Friday, May 29, 2009

Pasta with Eggplant, Zucchini, and Tomatoes, Plus a Very Important Question

(Readers! Leigh of Veggie Might fame is looking for suggestions for future columns. If you can buzz in with a few ideas, 'twould be ever so lovely. Woot!)

Normally, this is where we talk about food. But earlier this week, I had a dream. I was in the dream as myself, and a man – I couldn’t really see his face – asked me a clear, pointed question that I considered very seriously, but could not answer. Since then, I’ve spent my waking hours pondering the ins and outs of the inquiry, with no definitive conclusion.

That question was this: “Is Frankenstein technically a zombie?”

Compared to queries like “What is the soul?” and “Why is the sky blue?” it’s relatively minor, but SWEET BEA ARTHUR the dang thing’s been killing me. You can argue it every which way, and I’m borderline convinced there’s no real solution.

I’m tempted to say yes, Frankenstein IS a zombie, as he is reanimated tissue – a dead guy brought back to semi-life through artificial, somewhat supernatural means. His only real pastime is lurching, and while he doesn’t quite seem homicidal (as zombies naturally are), the possibility for destruction is always there. Essentially, he’s a mindless corpse, which is the very definition of a zombie.

The Husband-Elect argues that Frankenstein has a beating heart and a borderline working brain, making him fundamentally alive. (Zombies being mostly dead, with organ activity necessary only for movement.) Furthermore, he says the Monster can be killed, where as zombies must be chopped into itty-bitty pieces to end their terrible quest for nourishment. Finally, H-E claims Frankie DOES, in fact, have human qualities that separate him from the shuffling hordes. His exact quote: “He craves knowledge, not brains.”

So … I don’t know. I can see both points, and it’s making me crazy. Readers, do you have any light to shine here? Because I’ll sleep better knowing one way or the other.

With that done, let’s get to the food: Serious Eats' Pasta with Eggplant, Zucchini, and Tomatoes is a tasty, simple Italian dish with deep flavor developed quickly. It makes good use of in-season vegetables, and the sauce can be altered any number of ways to fit your liking. If you should give it a shot, know the following:

1) To be able to cut back on the olive oil, I used a nonstick skillet. If you use a non-nonstick skillet, more fat might have to be involved to prevent burning.

2) After 15 minutes sautéing by themselves, my eggplant and zucchini were mostly cooked, but could have used a little more time. That’s noted in the directions.

3) We got two dinners and two office lunches out of this, so I think it could definitely make four separate meals. For heartier eaters, the three portions are plentiful.

4) Both Frankenstein and zombies would enjoy the dish, though they might prefer it with a side of brains.

And that’s it for the week. Hope y’all have a lovely weekend filled with summer vegetables and deep philosophical questions about fictional monsters. Really, it’s the only way to live. (To LIIIIIIIIIIIIVE!)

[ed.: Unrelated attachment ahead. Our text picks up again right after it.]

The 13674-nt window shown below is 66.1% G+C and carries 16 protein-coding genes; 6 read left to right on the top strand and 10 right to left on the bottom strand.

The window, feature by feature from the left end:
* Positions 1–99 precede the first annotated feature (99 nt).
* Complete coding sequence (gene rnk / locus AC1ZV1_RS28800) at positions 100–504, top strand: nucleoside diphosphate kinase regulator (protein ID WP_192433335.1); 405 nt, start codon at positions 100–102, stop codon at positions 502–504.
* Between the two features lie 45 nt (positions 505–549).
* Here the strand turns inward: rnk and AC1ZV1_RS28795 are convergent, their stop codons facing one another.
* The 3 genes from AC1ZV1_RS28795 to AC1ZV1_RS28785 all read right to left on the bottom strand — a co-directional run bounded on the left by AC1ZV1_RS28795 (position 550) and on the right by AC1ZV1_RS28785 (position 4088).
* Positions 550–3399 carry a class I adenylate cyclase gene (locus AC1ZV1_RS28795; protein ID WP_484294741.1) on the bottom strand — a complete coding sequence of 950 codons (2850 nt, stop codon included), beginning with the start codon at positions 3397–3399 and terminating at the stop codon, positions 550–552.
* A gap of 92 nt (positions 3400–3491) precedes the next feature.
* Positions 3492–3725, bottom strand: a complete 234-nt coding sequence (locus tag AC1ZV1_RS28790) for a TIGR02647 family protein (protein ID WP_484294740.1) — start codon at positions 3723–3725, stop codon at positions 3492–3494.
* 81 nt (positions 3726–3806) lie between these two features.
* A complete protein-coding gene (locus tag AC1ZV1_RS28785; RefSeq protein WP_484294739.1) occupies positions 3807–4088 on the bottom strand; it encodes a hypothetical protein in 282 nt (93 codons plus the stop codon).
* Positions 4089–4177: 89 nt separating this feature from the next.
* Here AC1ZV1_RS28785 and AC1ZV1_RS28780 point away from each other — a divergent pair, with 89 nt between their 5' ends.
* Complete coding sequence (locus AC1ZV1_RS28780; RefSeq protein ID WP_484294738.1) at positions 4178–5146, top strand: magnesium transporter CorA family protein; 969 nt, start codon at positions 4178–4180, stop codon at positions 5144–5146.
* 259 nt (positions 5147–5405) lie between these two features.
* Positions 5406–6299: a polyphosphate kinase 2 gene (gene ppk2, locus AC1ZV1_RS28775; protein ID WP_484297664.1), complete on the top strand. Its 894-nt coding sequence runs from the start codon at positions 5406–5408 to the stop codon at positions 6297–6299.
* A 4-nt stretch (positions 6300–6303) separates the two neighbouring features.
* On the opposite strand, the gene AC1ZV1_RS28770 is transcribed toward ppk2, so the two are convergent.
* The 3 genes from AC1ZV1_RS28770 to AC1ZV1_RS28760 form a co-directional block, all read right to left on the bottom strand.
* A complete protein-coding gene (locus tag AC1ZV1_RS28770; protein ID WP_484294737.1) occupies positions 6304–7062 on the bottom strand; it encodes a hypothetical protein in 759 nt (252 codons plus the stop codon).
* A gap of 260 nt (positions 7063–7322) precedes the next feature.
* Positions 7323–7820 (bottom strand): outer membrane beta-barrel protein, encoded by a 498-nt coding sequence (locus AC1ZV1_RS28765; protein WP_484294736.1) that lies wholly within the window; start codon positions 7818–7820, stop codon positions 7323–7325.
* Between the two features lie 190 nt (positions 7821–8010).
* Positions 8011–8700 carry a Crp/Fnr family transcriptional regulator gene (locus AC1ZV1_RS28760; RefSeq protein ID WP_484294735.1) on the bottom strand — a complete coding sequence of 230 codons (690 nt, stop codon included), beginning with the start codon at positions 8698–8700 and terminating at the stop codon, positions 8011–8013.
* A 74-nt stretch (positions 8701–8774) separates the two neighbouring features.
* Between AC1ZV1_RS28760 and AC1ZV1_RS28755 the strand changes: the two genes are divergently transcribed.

Pasta with Eggplant, Zucchini, and Tomatoes
Serves 3 to 4
Adapted from Serious Eats.

2 tablespoons extra virgin olive oil (vegetable oil also acceptable)
2 cloves garlic, chopped
1 can (28-ounce) crushed tomatoes
4 tablespoons fresh parsley, chopped
2 tablespoons dried oregano (or Italian Seasoning, though beware of rosemary sticks)
1/8 teaspoon red pepper flakes
1 pound eggplant, ends removed and chopped into 1-inch cubes
1/2 pound zucchini, ends removed, sliced into 1-inch slices
3/4 pound pasta
Salt and black pepper
1/4 cup parmesan

1) In a medium pot, heat 1/2 tablespoon oil over medium heat. Add garlic. Cook 30 to 60 seconds, until you can smell it. Add tomatoes, parsley, oregano, red pepper flakes, and a little salt and pepper. Boil. Once it's boiling, drop heat to medium-low and simmer 15 minutes, stirring occasionally.

2) While that's happening, in a separate large, nonstick skillet, heat remaining oil over medium-high heat. Add eggplant, zucchini, and a little salt and pepper. Cook until the veggies are a bit browned and softening up, 15 to 20 minutes.

3) Pour tomato sauce into eggplant mixture. Cook 15 minutes, stirring occasionally. If it starts to dry out, add pasta water. About that pasta...

4) While the sauce and eggplant mixture is coming together, cook pasta in salted water until al dente. Drain.

5) When tomato/eggplant mixture is done, pour pasta in a large bowl. Pour tomato/eggplant mixture on top of it. Top with cheese.

Approximate Calories, Fat, and Price per Serving
Three servings: 658 calories, 14.4 g fat, $1.67
Four servings: 493 calories, 10.8 g fat, $1.25

2 tablespoons extra virgin olive oil: 239 calories, 27 g fat, $0.23
2 cloves garlic, chopped: 9 calories, 0 g fat, $0.10
1 can (28-ounce) crushed tomatoes: 254 calories, 2.4 g fat, $1.39
4 tablespoons fresh parsley, chopped: 5 calories, 0.1 g fat, $0.44
2 tablespoons dried oregano: 18 calories, 0.6 g fat, $0.21
1/8 teaspoon red pepper flakes: negligible calories and fat, $0.02
1 pound eggplant, ends removed and chopped into 1-inch cubes: 109 calories, 0.9 g fat, $0.97
1/2 pound zucchini, ends removed, sliced into 1-inch slices: 36 calories, 0.5 g fat, $0.45
3/4 pound pasta: 1217 calories, 6.1 g fat, $0.50
Salt and black pepper: negligible calories and fat, $0.02
1/4 cup parmesan: 86 calories, 5.7 g fat, $0.68
TOTAL: 1973 calories, 43.3 g fat, $5.01
PER SERVING (TOTAL/3): 658 calories, 14.4 g fat, $1.67
PER SERVING (TOTAL/4): 493 calories, 10.8 g fat, $1.25

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